I have a real soft spot for Twitter. It’s not just that you can launch any random thought that races through your brain into Twitter’s atmosphere. It’s that your Tweets will start conversations. And in my experience, conversations lead to sarcastic comments, dark humor and some “shots fired” situations.
To become more relevant on social media, companies have started humanizing themselves and solidifying their brands by sinking to our level in the Twitterverse, and it’s been beautiful. This trend led to some tragic posts, hilarious clap-backs between competing brands and some truly inspiring goofballery. For some companies, it’s been a positive ride to the top with constant engagement coming from their Twitter antics. For others, it’s been a giant trash fire and we all can’t help watching it burn.
The world’s third largest fast-food chain has recently stepped away from their wholesome mom-and-pop (or daughter-and-pop in this case) persona in the past few years. And to everyone’s surprise, has become the unofficial insult comic for Twitter’s burger and fries crowd. When other brands tried to take a few shots at them, Wendy’s showed them why you don’t heckle a comedian with some brutally funny comebacks.
Powerful, entertaining and sometimes just plain weird. Old Spice has spent the past few years building their brand around being the loudest, most dominant voice in male stink prevention. And hey, it worked. Their TV ads alone are up there with Geiko in terms of being creative and memorable. And their Twitter game proves that even their fans aren’t safe from a bit of playful abuse.
I’ll make a similar point as I did for Wendy’s. Don’t heckle a stand-up comedian and definitely don’t get into a Twitter fight with a talented writer. The Harry Potter creator’s ice-cold comebacks are sharp enough to break the skin of even the most weathered internet troll. Impressively, she’ll tangle with pretty much anyone from world leaders to this poor fella trying to put her in her place.
Along with Wendy’s, Taco Bell has shown some tremendous game with their Twitter account. They’re definitely less aggressive than their burger-slinging, ginger-haired competitor, but they’ve positioned themselves as an entertaining brand capable of holding their own in the unforgiving wasteland that is Twitter. Their dig on White Castle was near effortless and it earned a huge response from users. All by using 6 out of a possible 140 characters.
That’s downright artful.
This must be the most random and off-brand tweets I’ve seen, and I’m into it. Royal Mail, yes, that’s the postal service in the United Kingdom, should be as milquetoast as they sound. Which is what makes what happened even funnier. When a customer Tweeted a complaint because they failed to receive their Valentine’s Day card in the mail, Royal Mail dog-piled on his pain with a savage reply.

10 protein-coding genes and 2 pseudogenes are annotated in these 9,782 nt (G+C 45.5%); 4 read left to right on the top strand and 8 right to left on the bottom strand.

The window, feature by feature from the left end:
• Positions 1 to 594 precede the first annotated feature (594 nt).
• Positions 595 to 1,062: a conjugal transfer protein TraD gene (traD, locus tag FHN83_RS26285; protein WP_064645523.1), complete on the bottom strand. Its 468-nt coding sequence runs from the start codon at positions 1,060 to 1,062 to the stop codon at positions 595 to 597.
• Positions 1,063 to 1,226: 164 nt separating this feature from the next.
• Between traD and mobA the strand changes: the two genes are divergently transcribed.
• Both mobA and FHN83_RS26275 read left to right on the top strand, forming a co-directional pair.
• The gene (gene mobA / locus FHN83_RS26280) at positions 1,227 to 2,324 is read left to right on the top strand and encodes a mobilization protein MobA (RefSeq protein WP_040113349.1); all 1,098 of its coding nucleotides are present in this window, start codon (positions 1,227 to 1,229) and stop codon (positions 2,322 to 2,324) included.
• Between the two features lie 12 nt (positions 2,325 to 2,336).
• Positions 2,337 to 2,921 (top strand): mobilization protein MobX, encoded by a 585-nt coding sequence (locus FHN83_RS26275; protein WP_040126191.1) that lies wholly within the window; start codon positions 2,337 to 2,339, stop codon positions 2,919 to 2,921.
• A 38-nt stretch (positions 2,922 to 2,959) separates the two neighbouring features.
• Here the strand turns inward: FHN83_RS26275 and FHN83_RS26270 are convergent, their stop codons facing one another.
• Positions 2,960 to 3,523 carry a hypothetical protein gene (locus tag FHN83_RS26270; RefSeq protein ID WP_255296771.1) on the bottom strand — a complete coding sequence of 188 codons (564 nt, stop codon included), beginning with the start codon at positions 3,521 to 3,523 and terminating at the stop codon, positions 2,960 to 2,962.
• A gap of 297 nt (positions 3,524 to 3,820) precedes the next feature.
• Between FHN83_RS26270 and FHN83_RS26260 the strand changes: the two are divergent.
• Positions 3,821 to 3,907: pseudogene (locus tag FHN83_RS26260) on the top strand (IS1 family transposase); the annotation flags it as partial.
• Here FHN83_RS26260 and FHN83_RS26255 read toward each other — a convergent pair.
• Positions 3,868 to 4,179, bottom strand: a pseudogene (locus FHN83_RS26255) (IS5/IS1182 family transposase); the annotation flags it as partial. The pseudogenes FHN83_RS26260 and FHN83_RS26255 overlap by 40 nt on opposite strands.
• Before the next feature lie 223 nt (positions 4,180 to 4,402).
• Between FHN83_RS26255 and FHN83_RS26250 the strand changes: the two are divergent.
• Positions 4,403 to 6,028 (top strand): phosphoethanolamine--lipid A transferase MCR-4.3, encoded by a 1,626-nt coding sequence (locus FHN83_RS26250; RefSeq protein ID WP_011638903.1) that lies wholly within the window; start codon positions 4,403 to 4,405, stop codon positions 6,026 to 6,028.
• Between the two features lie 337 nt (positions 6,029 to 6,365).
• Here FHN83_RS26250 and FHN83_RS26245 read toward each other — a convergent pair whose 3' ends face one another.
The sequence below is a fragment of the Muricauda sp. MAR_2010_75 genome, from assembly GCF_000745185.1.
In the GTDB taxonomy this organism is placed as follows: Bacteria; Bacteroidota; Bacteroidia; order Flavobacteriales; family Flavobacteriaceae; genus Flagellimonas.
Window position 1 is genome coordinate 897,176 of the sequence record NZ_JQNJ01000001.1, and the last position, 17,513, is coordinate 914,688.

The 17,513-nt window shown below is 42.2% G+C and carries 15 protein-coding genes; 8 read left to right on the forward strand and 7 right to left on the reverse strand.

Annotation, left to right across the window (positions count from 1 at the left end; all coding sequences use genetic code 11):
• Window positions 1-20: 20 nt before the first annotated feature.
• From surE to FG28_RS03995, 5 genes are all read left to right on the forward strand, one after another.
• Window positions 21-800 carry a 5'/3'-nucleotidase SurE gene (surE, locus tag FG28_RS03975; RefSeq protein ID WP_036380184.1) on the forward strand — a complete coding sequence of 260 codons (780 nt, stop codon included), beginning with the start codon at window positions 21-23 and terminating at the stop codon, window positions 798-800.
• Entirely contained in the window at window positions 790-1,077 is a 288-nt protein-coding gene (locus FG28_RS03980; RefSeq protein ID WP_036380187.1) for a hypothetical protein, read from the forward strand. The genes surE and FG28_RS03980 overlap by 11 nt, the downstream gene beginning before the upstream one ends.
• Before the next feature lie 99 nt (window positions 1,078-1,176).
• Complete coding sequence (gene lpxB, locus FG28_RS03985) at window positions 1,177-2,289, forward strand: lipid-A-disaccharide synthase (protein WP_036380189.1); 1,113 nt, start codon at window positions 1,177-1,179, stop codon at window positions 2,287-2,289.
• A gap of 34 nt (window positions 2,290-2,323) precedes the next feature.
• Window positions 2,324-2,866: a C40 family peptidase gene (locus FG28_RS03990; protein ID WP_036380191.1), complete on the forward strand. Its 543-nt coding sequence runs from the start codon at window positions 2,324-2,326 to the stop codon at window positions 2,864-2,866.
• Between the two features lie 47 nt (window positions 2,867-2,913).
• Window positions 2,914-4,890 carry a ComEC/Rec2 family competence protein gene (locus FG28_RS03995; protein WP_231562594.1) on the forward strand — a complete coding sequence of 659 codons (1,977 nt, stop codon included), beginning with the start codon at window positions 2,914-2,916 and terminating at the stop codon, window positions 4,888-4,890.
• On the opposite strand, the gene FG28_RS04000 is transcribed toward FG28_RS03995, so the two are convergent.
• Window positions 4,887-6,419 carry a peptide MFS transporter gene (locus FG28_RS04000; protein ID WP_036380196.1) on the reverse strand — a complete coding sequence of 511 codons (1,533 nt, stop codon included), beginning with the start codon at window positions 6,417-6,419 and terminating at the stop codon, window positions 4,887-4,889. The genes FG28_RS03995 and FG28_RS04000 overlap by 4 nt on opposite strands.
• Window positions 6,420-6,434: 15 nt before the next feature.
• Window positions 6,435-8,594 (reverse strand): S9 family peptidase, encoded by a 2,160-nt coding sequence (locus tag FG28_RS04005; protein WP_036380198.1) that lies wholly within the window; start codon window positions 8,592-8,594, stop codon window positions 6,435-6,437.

Leave it to a purveyor of cheap, frozen pizza-like food to do something completely tasteless. The now infamous Tweet using a trending hashtag about domestic abuse is one of the top examples why most companies shouldn’t chime in on trending topics. Their quirky brand had a good following and they had a lot of appeal to fans, but this miscalculation cost them big. Their cringeworthy Tweet had all the class of a keg party in a trailer park. And needless to say, the Twittersphere came down on them with red-hot fury.
Although United’s meteoric rise to infamy didn’t come from a Tweet that backfired, Twitter users were the reason they came off so badly. They unleashed hell on the airline all the while sharing incredibly funny memes, literally turning the company and its market value into a laughing stock.
United recently and, I have to say, seamlessly transitioned from common airline thugs to cartoonish super villains in their latest PR home run. As if they had a bet against themselves to see just how despicable they can come off as, they went full-on Elmer Fudd and offed a prized giant rabbit traveling internationally.
Of course, Twitter users everywhere were ready for them and brought their A-game.
The New York Police Department
In this dizzyingly stupid attempt to garner public favor, we have the NYPD green-lighting a campaign that any New Yorker could see backfiring in a colossal way. But it happened anyway. Yep, the boys in blue decided to boost their image by asking the citizens of New York City to Tweet pictures with local cops using the hashtag #myNYPD, and boy did the response not disappoint. The Big Apple’s natives posted pictures and videos of police brutality and the whole thing went viral in the worst possible way.
Here’s a poignant Tweet sarcastically praising the softer side of the NYPD.
The Bottom Line
Whether you’re a corporation or an influencer, you are what you Tweet. It’s tempting to want to mimic those funny and entertaining posts that garner millions of views, but is it really you?
Trust that in the long run, being consistent and on-brand has more value than swinging for the fences with something big and potentially controversial.
The bottom line?
Don’t be like United, and keep it classy.